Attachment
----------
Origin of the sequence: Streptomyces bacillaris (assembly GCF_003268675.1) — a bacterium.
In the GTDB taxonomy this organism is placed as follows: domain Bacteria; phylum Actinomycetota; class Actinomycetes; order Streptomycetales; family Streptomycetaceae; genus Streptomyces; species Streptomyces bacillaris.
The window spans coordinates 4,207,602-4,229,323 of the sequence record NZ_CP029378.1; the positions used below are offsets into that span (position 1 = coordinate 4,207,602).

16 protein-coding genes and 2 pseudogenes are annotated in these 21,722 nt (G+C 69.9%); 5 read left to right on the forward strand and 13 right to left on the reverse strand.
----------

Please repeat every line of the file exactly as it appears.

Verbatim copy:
Origin of the sequence: Streptomyces bacillaris (assembly GCF_003268675.1) — a bacterium.
In the GTDB taxonomy this organism is placed as follows: domain Bacteria; phylum Actinomycetota; class Actinomycetes; order Streptomycetales; family Streptomycetaceae; genus Streptomyces; species Streptomyces bacillaris.
The window spans coordinates 4,207,602-4,229,323 of the sequence record NZ_CP029378.1; the positions used below are offsets into that span (position 1 = coordinate 4,207,602).

16 protein-coding genes and 2 pseudogenes are annotated in these 21,722 nt (G+C 69.9%); 5 read left to right on the forward strand and 13 right to left on the reverse strand.